This album’s place on my Top 5 list is a homage to my pop punk roots. As someone who grew up during the genre’s hey-day, Blue in the Dark took me on a nostalgic trip back to my high school days while staying fresh and modern. Bearings recently toured with Less Than Jake and Four Year Strong. They burst onto the scene with their first EP in 2015, just in time for a pop punk revival that had emo kids of all ages scrambling for their black eyeliner. Blue in the Dark is Bearings’ second album with California-based record label Pure Noise Records.

For me, this album was reminiscent of old-school Blink-182 and Jimmy Eat World, with a contemporary twist. The vocals are clever and inventive throughout, and although a few of the songs felt a little too “safe” for me, there were plenty of moments when the punk vibes really shone through.

After hearing this album for the first time, I feel a little twinge of pride that these guys are from my city.

3. Springsteen on Broadway
Bruce Springsteen

If Pa’s eyes were windows into a world so deadly and true
You couldn’t stop me from looking
But you kept me from crawlin’ through
And if it’s a funny old world, Mama,
Where a little boy’s wishes come true
Well I got a few in my pocket and a special one just for you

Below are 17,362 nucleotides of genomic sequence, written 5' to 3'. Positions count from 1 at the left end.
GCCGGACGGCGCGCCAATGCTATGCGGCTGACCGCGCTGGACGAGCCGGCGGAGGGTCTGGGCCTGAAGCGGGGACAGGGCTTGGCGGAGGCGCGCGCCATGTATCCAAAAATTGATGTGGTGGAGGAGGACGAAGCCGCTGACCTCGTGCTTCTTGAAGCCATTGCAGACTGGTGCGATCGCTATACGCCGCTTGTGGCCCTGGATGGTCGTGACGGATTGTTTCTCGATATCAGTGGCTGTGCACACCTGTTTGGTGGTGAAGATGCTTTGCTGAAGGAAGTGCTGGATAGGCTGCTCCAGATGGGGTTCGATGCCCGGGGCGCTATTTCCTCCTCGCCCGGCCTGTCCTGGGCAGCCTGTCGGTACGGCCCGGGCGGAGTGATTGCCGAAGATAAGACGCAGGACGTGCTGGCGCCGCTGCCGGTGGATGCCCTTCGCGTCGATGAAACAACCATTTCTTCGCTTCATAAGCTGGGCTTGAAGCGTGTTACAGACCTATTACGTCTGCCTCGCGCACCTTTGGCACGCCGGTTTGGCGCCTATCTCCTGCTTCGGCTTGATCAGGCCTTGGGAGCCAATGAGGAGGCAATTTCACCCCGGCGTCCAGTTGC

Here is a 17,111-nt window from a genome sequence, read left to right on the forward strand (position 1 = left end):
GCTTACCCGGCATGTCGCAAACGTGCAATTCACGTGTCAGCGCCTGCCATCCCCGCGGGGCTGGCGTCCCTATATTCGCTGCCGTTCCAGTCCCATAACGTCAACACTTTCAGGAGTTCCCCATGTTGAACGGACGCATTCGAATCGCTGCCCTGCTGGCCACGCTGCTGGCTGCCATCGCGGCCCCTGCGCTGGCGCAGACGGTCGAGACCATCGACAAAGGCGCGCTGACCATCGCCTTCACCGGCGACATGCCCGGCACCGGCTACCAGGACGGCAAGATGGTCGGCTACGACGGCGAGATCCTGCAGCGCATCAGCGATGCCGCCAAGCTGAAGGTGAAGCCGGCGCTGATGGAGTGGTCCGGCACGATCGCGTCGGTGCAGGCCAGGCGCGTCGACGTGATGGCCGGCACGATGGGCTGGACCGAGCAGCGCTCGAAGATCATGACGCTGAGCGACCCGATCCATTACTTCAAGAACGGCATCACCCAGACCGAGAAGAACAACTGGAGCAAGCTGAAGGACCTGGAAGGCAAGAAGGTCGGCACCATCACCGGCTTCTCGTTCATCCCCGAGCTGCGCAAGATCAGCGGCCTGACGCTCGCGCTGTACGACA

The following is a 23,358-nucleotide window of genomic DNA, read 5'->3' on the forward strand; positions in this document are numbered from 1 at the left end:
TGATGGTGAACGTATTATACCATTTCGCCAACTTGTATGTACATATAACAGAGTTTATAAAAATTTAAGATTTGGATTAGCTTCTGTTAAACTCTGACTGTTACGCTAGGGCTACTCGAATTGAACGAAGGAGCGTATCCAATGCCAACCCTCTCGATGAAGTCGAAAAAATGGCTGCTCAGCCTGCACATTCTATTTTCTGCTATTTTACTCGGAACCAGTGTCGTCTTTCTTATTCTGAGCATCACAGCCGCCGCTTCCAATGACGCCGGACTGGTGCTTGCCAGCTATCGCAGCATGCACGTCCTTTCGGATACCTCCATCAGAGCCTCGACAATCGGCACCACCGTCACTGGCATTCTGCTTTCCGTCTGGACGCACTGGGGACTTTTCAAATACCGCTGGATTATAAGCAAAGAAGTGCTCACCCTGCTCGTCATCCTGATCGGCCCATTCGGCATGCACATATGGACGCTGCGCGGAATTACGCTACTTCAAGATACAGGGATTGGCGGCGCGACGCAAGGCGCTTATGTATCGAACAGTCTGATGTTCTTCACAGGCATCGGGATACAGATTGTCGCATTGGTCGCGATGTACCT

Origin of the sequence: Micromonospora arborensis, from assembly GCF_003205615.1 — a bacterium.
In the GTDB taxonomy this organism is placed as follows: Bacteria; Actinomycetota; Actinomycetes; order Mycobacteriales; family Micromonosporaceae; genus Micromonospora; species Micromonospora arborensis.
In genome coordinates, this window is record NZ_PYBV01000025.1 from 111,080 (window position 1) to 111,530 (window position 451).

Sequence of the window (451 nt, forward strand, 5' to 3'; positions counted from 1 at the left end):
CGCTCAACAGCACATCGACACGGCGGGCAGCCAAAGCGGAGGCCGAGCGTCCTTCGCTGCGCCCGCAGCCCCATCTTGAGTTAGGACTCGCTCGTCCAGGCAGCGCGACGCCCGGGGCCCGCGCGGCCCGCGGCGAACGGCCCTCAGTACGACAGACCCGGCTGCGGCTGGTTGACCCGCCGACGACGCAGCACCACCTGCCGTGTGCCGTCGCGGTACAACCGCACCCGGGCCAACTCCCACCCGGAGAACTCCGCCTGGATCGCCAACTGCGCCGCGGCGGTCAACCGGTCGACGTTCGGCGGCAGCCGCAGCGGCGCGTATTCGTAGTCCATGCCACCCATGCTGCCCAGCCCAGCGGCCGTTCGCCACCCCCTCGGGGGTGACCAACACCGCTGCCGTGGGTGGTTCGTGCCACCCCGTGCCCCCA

Vic’s Jam: The Wish

I know, I know. Technically Springsteen on Broadway had its first run in 2017, but due to its wild popularity (and issues with scalpers) the show was extended into December 2018 and the official soundtrack album was released on December 14 of this year. It counts, okay?

I didn’t get to hear this until it was released on Netflix. I wanted to wait until I could set time aside to watch the whole thing in top quality in one sitting, because how else does one listen to Bruce Springsteen? To say it was worth the wait would be an understatement.

When I saw Bruce and the E Street Band in Toronto in 2016, I remember thinking to myself “I could be sitting here just watching Bruce with his guitar, and it would still be the best concert I’ve ever been to.” Now I can officially say that I was right. This is a stripped down, raw adaptation of some of Springsteen’s biggest hits, with some of his lesser-known but equally soul-quenching tunes sprinkled throughout. It marries the typical ‘Born to Run’ rocker vibe with a more reserved sense of self-reflection that many Springsteen newbies wouldn’t expect.

This is the type of album you have to pause every so often to allow yourself to digest what you just heard. It’s the type of album that makes you want to jump in your car and just drive and drive, leaving your whole life in the rear-view mirror.

2. A Star Is Born (Soundtrack)
Lady Gaga, Bradley Cooper

I’m off the deep end, watch as I dive in
I’ll never meet the ground
Crash through the surface, where they can’t hurt us
We’re far from the shallow now

Vic’s Jam: Shallow